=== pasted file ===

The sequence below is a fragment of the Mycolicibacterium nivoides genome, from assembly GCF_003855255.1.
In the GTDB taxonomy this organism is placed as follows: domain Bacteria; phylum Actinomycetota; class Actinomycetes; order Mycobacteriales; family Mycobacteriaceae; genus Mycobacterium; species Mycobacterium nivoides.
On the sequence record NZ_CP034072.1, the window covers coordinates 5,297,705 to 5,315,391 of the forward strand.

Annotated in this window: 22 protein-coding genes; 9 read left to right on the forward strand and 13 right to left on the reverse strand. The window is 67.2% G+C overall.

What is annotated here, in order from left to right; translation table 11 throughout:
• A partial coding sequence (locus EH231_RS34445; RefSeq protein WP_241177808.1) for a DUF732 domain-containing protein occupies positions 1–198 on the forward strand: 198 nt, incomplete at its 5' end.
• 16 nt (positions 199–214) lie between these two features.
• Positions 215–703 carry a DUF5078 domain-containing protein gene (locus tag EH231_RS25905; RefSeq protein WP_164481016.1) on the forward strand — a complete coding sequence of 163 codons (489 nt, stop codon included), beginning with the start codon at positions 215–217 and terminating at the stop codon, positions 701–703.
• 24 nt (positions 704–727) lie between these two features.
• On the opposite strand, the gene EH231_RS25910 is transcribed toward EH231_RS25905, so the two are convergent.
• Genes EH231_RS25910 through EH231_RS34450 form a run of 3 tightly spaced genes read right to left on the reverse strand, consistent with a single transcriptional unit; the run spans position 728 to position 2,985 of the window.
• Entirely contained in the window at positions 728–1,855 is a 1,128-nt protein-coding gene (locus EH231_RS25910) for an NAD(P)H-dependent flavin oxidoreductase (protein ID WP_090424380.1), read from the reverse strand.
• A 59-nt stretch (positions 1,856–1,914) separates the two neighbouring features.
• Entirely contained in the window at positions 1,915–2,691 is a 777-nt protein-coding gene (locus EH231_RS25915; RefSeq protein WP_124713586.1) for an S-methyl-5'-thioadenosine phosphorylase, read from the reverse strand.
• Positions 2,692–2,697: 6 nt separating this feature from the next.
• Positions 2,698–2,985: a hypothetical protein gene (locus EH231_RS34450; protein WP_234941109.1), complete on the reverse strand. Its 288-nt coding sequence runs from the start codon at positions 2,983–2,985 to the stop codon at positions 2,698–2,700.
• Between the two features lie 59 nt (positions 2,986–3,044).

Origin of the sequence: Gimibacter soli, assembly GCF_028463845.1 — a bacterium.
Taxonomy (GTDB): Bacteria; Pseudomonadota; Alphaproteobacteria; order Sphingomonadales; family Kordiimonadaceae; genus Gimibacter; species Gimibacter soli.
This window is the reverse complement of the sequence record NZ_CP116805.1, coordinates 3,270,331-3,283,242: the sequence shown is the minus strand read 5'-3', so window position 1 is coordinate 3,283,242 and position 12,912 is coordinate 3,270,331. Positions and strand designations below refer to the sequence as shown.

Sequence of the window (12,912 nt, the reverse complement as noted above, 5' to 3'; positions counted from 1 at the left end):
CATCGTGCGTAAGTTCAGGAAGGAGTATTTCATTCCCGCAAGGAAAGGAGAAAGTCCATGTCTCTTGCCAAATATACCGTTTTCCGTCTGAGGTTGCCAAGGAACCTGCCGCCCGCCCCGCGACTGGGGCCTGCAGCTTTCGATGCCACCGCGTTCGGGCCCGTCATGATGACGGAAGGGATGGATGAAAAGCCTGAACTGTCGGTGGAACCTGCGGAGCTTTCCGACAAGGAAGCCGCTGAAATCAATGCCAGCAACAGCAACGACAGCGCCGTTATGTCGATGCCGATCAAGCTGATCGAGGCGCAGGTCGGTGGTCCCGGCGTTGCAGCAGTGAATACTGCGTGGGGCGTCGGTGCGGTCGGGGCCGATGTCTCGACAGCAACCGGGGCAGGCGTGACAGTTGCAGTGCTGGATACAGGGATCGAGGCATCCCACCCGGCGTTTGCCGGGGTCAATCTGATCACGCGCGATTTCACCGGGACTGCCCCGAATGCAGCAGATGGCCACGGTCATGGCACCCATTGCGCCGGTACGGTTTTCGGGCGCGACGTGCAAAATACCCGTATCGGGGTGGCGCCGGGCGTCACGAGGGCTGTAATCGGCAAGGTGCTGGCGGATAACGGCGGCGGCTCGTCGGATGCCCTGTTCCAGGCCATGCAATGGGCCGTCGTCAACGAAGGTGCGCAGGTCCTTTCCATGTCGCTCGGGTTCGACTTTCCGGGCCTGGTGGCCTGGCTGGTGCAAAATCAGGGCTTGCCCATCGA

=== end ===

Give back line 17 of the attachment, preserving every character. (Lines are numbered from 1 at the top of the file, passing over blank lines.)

• Between the two features lie 59 nt (positions 2,986–3,044).